The High-level panel (HLP) calls for a paradigm shift to address unsustainable production and consumption patterns, to integrate social, economic and environmental sustainability, and to enable a universal agenda that goes beyond aid. Although the five transformative shifts are not quite memorable, few people will object to their content. Most importantly, the panel argues that “targets should only be considered ‘achieved’ if they are met for all relevant income and social groups”. This is particularly fitting, since within-country inequalities are the principal reason why the MDGs will not be met by 2015. The panel also calls for setting up an independent group to periodically convene a global forum to review progress at the highest political level. All these points are welcome, albeit that none of them are new or original.
Nevertheless, the report has been criticized by the majority of stakeholders, mostly for neglecting aspects on the ‘what’ and ‘how’. The most common response has been to identify items, aspects or dimensions that are missing, that should be added and that must be included. Yet, the proposed list of targets is already three times as long as the original MDGs – not quite in line with the panel’s own recommendation to keep the post-2015 agenda to “a limited number of goals and targets”.
On balance, the HLP missed the opportunity to fundamentally change the discussion on the post-2015 agenda. This is not due to it omitting any dimensions regarding the ‘what’ or the ‘how’, but because it sidesteps the debate on the ‘why’. The report devotes little attention to why we need a successor arrangement to the MDGs. It simply expresses, in the opening sentence, “a deep respect” for the MDGs, which seems to justify the quest for a post-2015 agenda. The panel does not engage in a deeper discussion why a set of global targets would be desirable. The need for a post-2015 agenda is taken for granted, if only to replace the MDGs.
Seizing this opportunity could have started by clarifying the essence of global targets, specifying their sense and nonsense, exploring their strengths and exposing their weaknesses, and explaining their relevance at the national and sub-national levels. The panel missed a unique opportunity to correct the misinterpretations, misconceptions and misappropriations of the MDGs that have taken root over the past decade. Such a discussion is essential because it would have brought closer together the divergent views among stakeholders about the purpose and meaning of global targets. By sidestepping such a vital debate about global target-setting, the panel’s report has not produced a much-needed transformation on the part of the major stakeholders. Instead, it has been business as usual: the same old rhetoric, the predictable reactions, and the familiar positioning – with merely another report on the table.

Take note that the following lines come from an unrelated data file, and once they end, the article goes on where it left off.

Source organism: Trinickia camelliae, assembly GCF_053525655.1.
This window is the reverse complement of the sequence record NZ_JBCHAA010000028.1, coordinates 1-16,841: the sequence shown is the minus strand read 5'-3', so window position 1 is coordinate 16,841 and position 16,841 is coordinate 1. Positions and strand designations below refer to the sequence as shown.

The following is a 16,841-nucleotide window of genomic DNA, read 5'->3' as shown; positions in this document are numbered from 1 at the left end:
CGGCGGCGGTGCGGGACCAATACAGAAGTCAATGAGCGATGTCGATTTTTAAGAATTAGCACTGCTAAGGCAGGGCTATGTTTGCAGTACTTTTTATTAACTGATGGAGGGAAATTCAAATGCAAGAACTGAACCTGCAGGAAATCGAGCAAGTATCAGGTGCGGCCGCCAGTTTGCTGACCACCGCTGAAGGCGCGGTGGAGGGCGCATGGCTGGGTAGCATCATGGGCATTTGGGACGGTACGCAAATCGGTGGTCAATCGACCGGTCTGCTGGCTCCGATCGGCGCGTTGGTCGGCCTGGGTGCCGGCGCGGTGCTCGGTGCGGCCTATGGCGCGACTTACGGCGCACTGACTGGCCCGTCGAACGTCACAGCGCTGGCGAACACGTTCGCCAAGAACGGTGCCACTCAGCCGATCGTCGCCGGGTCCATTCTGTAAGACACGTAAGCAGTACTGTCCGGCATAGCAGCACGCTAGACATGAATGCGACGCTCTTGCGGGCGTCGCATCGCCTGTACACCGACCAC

The report’s failure to transform the debate, despite its own call for a transformative agenda, is due to a fateful mistake. The panel succumbed to the temptation to put forward its own list of targets. By doing so, it virtually eclipsed its own report, as most of the attention and responses have focused on the list of illustrative goals and targets in Annex I, rather than on the report itself. It was unwise to believe that the time was ripe for a concrete list of goals and targets without first bringing closer together the different viewpoints on the meaning and purpose of global targets. The panel’s members should have known that by doing so, the tail would be wagging the dog.
Photo credit main picture: 'Which Way?' by Doug (Compfight)